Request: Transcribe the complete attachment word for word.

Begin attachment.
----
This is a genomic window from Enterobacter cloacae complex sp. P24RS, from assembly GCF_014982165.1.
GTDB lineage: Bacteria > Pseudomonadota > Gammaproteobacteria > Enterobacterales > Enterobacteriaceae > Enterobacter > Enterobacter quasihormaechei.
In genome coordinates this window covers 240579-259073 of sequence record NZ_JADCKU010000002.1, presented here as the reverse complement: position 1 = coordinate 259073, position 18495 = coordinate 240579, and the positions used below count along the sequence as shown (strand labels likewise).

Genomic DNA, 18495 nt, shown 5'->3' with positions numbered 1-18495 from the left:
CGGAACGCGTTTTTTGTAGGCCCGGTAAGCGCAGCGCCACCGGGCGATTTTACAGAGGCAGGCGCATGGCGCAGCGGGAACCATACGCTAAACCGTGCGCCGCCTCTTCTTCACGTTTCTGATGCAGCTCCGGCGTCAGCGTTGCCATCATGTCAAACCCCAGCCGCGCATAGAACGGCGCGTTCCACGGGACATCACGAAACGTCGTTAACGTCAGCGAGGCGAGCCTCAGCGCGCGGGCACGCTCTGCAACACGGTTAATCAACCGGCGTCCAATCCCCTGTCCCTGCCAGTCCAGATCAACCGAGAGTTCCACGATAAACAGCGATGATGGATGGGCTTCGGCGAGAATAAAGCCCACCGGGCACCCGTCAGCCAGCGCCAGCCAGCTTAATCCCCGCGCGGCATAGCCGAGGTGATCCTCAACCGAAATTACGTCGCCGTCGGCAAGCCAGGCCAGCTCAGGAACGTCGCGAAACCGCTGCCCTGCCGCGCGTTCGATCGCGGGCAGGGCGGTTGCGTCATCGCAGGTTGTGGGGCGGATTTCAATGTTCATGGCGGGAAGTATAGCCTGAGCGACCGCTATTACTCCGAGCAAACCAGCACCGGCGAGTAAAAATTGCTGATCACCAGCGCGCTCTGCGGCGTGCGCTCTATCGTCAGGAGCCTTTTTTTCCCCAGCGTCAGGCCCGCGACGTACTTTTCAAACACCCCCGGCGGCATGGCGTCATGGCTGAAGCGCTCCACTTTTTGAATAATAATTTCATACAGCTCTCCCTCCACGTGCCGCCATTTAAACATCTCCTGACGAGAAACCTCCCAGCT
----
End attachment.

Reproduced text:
This is a genomic window from Enterobacter cloacae complex sp. P24RS, from assembly GCF_014982165.1.
GTDB lineage: Bacteria > Pseudomonadota > Gammaproteobacteria > Enterobacterales > Enterobacteriaceae > Enterobacter > Enterobacter quasihormaechei.
In genome coordinates this window covers 240579-259073 of sequence record NZ_JADCKU010000002.1, presented here as the reverse complement: position 1 = coordinate 259073, position 18495 = coordinate 240579, and the positions used below count along the sequence as shown (strand labels likewise).

Genomic DNA, 18495 nt, shown 5'->3' with positions numbered 1-18495 from the left:
CGGAACGCGTTTTTTGTAGGCCCGGTAAGCGCAGCGCCACCGGGCGATTTTACAGAGGCAGGCGCATGGCGCAGCGGGAACCATACGCTAAACCGTGCGCCGCCTCTTCTTCACGTTTCTGATGCAGCTCCGGCGTCAGCGTTGCCATCATGTCAAACCCCAGCCGCGCATAGAACGGCGCGTTCCACGGGACATCACGAAACGTCGTTAACGTCAGCGAGGCGAGCCTCAGCGCGCGGGCACGCTCTGCAACACGGTTAATCAACCGGCGTCCAATCCCCTGTCCCTGCCAGTCCAGATCAACCGAGAGTTCCACGATAAACAGCGATGATGGATGGGCTTCGGCGAGAATAAAGCCCACCGGGCACCCGTCAGCCAGCGCCAGCCAGCTTAATCCCCGCGCGGCATAGCCGAGGTGATCCTCAACCGAAATTACGTCGCCGTCGGCAAGCCAGGCCAGCTCAGGAACGTCGCGAAACCGCTGCCCTGCCGCGCGTTCGATCGCGGGCAGGGCGGTTGCGTCATCGCAGGTTGTGGGGCGGATTTCAATGTTCATGGCGGGAAGTATAGCCTGAGCGACCGCTATTACTCCGAGCAAACCAGCACCGGCGAGTAAAAATTGCTGATCACCAGCGCGCTCTGCGGCGTGCGCTCTATCGTCAGGAGCCTTTTTTTCCCCAGCGTCAGGCCCGCGACGTACTTTTCAAACACCCCCGGCGGCATGGCGTCATGGCTGAAGCGCTCCACTTTTTGAATAATAATTTCATACAGCTCTCCCTCCACGTGCCGCCATTTAAACATCTCCTGACGAGAAACCTCCCAGCT